The Intruder follows Annie (Meagan Good of The Unborn) and Scott (Michael Ealy of Jacob’s Ladder 2019) Russell, a young couple who have just purchased a beautiful home outside San Francisco. The only problem with their new domicile is that Charlie, the the previous owner (played by Dennis Quaid) is not quite ready to part with his beloved dwelling.
I wanted to like this film. I wanted to be able to enjoy Dennis Quaid chewing the scenery and creating genuine terror in the process. Unfortunately, there’s no genuine terror to be had here. The Intruder is effectively void of scares and surprises. It feels disjointed and unsure of precisely what it’s trying to be.
While Dennis Quaid more than delivered on the scenery chewing for which I had hoped, the film never takes off. It fails to captivate the viewer and sweep them away to a place where they can suspend their disbelief. Instead, the audience is left yelling at the screen (but for all the wrong reasons).
One huge issue I had with the flick with the way screenwriter David Loughery (Nurse 3D) scripted Meagan Good’s character, Annie. It was impossible for me to believe her refusal to acknowledge that Charlie could be a threat to her safety. And her level of naiveté isn’t supported by anything in her backstory. By all accounts, she’s an intelligent woman with common sense. So, it’s difficult to accept that she has zero reservations about letting a man her husband vehemently distrusts and suspects of major wrongdoing into her home multiple times.
Director Deon Taylor (Chain Letter) really sealed the film’s fate with his inability to stick to a consistent tone. In some scenes he goes for suspenseful (with little success) and other times, he appears to be deliberately shooting for hammy and over the top. The two make for a very perplexing juxtaposition. It’s almost as if Dennis Quaid wasn’t in the same film as Meagan Good and Michael Ealy. It felt as though Taylor was asking Quaid to play the role of the villain like he was channelling Jack Nicholson and told Good and Ealy they were in a Lifetime Channel original feature.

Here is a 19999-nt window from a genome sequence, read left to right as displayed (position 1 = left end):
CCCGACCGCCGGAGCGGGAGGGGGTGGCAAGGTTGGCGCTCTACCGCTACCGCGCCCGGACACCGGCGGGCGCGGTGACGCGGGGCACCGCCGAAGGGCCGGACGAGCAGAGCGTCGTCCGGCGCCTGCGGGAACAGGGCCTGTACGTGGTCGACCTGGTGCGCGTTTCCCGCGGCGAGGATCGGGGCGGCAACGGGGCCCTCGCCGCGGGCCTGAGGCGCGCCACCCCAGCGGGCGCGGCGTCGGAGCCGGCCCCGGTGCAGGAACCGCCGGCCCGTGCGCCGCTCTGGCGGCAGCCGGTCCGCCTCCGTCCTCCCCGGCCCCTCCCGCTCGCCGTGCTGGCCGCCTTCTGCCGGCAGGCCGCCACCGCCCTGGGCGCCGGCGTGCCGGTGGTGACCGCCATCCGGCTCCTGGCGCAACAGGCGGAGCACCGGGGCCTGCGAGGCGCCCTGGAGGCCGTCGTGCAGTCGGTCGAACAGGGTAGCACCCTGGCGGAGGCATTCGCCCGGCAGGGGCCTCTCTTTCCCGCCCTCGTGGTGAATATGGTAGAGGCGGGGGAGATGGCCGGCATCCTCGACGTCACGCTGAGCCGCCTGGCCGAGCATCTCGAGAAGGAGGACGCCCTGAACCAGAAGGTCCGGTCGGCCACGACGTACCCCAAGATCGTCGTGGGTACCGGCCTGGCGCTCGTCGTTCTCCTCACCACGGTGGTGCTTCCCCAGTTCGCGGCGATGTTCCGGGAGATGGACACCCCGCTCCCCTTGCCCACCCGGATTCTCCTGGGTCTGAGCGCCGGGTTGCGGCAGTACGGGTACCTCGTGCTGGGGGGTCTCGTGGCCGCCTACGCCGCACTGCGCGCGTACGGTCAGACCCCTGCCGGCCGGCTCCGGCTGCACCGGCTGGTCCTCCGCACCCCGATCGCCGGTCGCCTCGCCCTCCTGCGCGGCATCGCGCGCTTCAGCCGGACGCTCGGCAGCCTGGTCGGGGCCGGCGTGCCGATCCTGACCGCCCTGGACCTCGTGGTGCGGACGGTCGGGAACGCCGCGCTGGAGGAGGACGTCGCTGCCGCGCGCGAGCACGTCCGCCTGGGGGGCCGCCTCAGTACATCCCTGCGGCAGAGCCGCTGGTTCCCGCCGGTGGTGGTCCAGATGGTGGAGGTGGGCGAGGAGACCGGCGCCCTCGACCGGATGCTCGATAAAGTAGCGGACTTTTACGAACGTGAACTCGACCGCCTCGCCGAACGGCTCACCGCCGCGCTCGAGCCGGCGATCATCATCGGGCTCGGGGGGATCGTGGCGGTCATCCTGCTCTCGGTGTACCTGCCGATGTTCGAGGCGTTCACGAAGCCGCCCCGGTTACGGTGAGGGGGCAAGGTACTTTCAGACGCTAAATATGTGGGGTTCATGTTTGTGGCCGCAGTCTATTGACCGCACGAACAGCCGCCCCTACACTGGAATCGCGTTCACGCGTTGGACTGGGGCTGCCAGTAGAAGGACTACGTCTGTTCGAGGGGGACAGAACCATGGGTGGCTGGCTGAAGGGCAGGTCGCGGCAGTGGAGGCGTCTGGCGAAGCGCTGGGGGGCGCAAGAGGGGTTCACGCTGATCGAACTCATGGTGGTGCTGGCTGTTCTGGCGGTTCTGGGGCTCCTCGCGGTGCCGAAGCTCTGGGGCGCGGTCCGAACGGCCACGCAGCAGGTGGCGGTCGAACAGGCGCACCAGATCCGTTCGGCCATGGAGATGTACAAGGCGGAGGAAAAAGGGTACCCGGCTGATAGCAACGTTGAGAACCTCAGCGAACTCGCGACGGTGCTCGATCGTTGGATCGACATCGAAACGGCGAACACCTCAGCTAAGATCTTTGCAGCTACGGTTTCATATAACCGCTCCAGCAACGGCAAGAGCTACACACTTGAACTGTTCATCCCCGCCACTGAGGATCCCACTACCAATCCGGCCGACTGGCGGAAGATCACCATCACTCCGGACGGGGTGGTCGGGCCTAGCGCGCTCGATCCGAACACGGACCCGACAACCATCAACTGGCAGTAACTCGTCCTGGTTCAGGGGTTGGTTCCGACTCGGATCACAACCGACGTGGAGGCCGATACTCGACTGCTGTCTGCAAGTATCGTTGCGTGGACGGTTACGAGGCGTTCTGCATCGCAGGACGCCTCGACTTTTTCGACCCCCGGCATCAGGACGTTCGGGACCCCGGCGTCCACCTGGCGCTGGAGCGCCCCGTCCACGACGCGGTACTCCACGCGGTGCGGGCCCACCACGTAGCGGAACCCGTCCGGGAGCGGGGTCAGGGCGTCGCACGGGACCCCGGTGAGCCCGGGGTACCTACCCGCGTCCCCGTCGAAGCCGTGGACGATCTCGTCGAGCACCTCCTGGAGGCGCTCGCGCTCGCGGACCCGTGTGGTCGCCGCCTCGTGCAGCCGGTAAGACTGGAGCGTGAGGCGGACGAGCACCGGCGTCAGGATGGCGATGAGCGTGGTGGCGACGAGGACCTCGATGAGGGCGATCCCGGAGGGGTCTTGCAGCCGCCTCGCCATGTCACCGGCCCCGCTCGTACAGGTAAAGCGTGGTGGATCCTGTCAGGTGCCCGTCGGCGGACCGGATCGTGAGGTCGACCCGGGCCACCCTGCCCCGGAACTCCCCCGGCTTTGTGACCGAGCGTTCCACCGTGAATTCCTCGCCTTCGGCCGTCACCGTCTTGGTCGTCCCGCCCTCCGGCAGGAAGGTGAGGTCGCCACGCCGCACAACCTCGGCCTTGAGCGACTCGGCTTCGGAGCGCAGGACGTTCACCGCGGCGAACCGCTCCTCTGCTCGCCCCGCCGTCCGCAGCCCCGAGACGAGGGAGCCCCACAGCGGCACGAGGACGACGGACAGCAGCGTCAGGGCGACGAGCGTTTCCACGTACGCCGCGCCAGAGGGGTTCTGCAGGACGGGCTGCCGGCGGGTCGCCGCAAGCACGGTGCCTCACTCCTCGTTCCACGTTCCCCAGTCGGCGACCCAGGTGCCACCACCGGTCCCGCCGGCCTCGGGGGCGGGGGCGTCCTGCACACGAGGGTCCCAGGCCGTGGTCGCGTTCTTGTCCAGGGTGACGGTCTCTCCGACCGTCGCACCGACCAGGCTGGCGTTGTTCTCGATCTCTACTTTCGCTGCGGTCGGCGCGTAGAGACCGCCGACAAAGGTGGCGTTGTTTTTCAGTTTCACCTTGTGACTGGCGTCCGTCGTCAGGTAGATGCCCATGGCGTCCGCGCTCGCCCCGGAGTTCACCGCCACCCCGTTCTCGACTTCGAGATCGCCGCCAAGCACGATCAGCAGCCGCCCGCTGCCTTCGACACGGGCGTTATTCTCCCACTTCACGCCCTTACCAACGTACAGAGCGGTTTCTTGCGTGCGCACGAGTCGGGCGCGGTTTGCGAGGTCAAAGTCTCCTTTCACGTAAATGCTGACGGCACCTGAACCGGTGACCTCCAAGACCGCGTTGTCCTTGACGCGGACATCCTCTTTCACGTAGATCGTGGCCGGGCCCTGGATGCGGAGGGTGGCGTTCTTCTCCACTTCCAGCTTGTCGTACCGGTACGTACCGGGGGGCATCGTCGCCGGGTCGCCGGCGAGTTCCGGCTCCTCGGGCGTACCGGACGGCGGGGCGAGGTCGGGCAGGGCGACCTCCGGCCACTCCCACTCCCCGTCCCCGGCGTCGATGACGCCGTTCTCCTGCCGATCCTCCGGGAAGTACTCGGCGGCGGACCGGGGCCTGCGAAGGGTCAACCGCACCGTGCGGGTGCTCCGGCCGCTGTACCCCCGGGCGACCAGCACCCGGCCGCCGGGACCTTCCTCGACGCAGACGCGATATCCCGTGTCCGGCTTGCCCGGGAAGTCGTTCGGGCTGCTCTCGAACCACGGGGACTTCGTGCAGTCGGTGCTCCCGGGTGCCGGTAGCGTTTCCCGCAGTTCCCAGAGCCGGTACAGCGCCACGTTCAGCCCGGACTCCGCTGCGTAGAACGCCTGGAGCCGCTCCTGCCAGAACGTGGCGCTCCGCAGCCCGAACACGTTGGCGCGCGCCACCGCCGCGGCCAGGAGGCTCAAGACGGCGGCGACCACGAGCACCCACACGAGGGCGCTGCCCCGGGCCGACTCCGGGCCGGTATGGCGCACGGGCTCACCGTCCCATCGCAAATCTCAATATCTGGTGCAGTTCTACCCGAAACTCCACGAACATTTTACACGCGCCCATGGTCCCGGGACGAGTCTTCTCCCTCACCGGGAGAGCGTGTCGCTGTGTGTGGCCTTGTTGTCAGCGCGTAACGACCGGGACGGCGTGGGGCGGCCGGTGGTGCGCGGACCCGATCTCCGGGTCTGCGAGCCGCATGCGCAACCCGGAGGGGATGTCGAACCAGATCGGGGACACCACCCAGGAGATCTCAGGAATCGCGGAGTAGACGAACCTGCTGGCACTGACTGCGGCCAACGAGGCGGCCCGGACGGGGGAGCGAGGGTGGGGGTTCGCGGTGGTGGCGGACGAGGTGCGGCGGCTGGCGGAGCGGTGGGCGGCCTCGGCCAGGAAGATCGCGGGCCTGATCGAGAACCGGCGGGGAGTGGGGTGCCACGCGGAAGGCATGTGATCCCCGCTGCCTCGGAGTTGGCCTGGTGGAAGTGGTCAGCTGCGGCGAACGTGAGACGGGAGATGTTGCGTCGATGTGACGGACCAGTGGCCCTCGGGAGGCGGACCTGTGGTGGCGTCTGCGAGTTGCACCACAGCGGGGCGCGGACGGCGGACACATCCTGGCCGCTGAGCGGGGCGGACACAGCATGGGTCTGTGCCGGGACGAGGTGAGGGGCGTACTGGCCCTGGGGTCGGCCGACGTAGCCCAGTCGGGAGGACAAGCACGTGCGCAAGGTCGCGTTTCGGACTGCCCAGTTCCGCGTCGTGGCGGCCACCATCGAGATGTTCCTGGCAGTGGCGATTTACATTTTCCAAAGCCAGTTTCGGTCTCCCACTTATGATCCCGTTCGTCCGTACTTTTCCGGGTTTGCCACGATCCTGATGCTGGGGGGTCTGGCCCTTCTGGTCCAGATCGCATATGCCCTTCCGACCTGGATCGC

Taylor throws in a few cheap and hollow jump scares here and there (IE: The husband and wife scare one another by creeping around the house at night) but the tension is never palpable. Moreover, the characters we are supposed to identify with are not developed to the point where the audience is likely to take an investment in their plight. They’re shallow and bland. We watch them existing but there’s no sense of attachment.
The lack of character development is especially damning when the finale rolls around. For me, it was like I could see the characters going through the motions but since we weren’t really given a chance to warm up to them, the peril they were facing seemed pretty benign.
As far as the Blu-ray release: The picture and sound quality are perfectly sufficient. And the special features were kind of a pleasant surprise. I was expecting something a little more bare bones. However, the film’s home video release offers not just a commentary track with the director but with members of the cast and the director. Moreover, there are a number of deleted scenes and an alternate ending. Additionally, there is a making of featurette and a gag reel. Unfortunately, the alternate ending is nothing special and the deleted scenes didn’t add anything to the film. Also, the making of featurette doesn’t really do anything to shed light on any of the strange decisions made throughout the film’s production. However, it’s nice to see a major studio putting some love into their physical media releases. I have to give Screen Gems major props for that.
If you’d like to check it out for yourself, The Intruder is now available on DVD, Blu-ray Disc, and DigitalHD.
WICKED RATING: 4/10
Director: Deon Taylor
Written by: David Loughery
Stars: Meagan Good, Michael Ealy, and Dennis Quaid
Release Date: July 30, 2019 (Home Video)
Studio/Production Co: Screen Gems
Budget: $8 Million (Estimated)
Sub-genre: Home Invasion